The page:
“All of that said, Bitcoin is deflationary by nature, due to the capped 21 million supply and the clever incentive structure that has reliably safeguarded its inviolability. The emergent order governing Bitcoin, as both a software product and a phenomenon, is undeniably path-dependent, attributable in large part to Satoshi Nakamoto's design decisions. There is no guarantee that BTC will increase in value, but past trends and the underlying supply-demand dynamics suggest that it's a reasonable long-term prediction.
“Anyway. Thoughts on ‘digital gold’... There are sufficient similarities between gold and Bitcoin, with respect to production economics and censorship-resistance, that ‘digital gold’ is a useful term — albeit primarily as a shortcut that conveys the gist of how BTC works and what it does. ‘Digital gold’ is quick and convenient in the same way that describing a startup as ‘Uber for whatever’ is quick and convenient. Is the comparison 100% accurate in a strictly literal sense? No, but we don't typically hold analogies to that standard.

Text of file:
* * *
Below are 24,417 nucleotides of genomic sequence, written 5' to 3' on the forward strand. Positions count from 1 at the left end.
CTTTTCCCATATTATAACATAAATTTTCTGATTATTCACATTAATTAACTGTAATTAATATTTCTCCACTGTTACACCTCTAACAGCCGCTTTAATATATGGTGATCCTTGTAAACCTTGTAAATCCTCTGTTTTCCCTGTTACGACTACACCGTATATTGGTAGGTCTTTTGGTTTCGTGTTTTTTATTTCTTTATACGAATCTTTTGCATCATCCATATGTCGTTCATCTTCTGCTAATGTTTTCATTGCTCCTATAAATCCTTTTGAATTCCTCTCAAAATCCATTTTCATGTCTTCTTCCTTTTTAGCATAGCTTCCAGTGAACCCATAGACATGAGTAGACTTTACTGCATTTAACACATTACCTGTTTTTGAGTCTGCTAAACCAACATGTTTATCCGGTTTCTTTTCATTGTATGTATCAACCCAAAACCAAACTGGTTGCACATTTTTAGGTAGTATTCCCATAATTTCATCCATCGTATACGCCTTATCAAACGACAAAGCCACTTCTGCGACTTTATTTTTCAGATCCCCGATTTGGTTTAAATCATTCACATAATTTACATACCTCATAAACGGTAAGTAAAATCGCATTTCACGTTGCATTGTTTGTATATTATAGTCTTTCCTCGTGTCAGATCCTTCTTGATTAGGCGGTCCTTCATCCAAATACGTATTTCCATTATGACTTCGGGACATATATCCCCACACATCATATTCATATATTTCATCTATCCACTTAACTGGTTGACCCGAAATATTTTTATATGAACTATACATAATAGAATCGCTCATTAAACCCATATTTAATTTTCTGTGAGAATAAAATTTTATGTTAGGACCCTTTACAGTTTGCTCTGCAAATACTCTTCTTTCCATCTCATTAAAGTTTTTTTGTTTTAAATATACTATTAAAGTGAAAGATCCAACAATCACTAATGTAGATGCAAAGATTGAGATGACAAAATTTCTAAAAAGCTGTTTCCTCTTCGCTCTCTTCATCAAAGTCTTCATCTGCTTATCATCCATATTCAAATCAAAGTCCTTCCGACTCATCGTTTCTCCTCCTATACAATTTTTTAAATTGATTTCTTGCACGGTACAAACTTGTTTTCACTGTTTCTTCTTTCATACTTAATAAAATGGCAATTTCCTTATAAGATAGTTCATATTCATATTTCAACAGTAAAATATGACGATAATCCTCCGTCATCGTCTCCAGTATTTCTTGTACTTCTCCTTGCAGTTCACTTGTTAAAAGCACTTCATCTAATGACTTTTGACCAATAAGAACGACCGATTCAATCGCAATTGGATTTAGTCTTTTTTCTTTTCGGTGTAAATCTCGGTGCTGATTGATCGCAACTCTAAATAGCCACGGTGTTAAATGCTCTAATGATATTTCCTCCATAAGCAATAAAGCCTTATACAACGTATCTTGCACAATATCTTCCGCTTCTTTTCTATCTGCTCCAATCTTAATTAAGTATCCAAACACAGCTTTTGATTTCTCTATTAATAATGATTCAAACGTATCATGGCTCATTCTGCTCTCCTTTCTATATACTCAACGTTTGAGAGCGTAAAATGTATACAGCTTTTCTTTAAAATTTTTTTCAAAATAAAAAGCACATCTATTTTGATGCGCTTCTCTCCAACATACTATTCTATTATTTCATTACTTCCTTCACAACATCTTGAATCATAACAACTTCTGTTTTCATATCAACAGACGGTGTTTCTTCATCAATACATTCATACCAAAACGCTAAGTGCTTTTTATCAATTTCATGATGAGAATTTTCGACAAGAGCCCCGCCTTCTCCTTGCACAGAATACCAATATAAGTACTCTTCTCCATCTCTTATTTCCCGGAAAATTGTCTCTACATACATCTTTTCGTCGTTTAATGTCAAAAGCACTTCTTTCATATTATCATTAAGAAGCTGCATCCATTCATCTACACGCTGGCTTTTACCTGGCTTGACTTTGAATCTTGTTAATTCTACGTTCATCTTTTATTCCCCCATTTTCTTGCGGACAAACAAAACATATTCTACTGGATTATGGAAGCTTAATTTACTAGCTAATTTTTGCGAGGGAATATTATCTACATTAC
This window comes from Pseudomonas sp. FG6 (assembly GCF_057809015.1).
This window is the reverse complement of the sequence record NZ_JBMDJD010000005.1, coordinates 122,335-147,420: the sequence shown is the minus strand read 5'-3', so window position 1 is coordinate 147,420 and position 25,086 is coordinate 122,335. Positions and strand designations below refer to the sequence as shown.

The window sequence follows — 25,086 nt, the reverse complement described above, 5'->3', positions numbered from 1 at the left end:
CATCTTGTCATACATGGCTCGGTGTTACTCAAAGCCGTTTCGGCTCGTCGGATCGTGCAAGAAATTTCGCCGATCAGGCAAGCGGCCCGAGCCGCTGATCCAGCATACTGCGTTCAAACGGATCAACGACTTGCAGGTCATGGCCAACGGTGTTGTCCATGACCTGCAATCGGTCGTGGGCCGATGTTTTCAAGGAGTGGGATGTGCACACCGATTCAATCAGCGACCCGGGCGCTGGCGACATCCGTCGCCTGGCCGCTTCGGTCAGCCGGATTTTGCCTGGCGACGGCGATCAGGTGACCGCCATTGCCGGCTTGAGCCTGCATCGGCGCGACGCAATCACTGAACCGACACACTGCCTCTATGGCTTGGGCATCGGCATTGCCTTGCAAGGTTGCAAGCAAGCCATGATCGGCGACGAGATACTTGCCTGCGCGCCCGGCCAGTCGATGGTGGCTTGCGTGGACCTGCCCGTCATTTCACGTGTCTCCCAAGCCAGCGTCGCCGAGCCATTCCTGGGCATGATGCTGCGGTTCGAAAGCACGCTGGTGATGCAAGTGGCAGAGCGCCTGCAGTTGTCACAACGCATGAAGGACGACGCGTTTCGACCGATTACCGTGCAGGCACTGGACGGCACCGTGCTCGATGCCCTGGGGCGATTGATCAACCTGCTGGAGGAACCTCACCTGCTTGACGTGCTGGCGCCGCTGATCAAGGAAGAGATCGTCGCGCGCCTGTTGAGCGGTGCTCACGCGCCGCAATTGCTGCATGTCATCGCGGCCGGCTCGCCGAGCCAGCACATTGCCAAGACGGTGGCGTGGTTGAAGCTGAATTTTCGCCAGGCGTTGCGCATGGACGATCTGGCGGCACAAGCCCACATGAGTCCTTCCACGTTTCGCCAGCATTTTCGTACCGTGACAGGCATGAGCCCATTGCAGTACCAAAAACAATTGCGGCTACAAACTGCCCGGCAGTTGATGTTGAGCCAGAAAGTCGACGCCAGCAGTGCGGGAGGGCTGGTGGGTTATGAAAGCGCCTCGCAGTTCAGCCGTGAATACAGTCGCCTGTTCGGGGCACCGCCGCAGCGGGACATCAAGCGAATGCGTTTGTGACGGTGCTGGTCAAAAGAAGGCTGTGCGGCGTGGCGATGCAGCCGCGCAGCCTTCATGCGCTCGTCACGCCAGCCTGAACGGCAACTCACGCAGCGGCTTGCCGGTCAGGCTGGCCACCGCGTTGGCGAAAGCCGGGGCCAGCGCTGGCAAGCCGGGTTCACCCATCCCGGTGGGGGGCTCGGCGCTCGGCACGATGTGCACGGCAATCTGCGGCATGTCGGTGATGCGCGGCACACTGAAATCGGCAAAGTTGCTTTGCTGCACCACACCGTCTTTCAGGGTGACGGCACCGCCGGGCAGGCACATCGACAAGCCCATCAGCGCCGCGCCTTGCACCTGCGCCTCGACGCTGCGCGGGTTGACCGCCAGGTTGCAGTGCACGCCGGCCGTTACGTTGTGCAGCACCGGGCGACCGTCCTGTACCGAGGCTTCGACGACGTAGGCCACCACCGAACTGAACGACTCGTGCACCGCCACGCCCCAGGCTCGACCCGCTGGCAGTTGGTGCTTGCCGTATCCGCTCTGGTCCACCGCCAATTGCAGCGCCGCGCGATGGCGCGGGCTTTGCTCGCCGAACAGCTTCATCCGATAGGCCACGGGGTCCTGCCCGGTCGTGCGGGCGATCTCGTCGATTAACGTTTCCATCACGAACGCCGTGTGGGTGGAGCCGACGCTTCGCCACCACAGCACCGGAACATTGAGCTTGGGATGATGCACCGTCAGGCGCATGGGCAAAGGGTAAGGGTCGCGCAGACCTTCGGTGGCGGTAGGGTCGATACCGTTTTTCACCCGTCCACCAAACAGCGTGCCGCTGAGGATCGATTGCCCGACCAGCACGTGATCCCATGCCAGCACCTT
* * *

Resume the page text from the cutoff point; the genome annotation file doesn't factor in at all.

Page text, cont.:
“A more precise question: ‘Does BTC share the properties of gold that have made gold attractive as a store of value?’ Here, again, the answer depends on a specific context.
“Personally, I think that Bitcoin's lack of privacy and related lack of fungibility are serious drawbacks that undermine its censorship-resistance as well as users' other practical security needs. Teams like zkSNARKs have made significant and commendable progress in providing BTC users with more private options; I would like to see that continue. However, there is no substitute for future-proofed Layer 1 privacy, due to the probabilistic attacks to which decoy-based systems are vulnerable, and the rewards for successful high-stakes deanonymization.”
— Sonya Mann, Head of communications at the Zcash Foundation, Tech journalist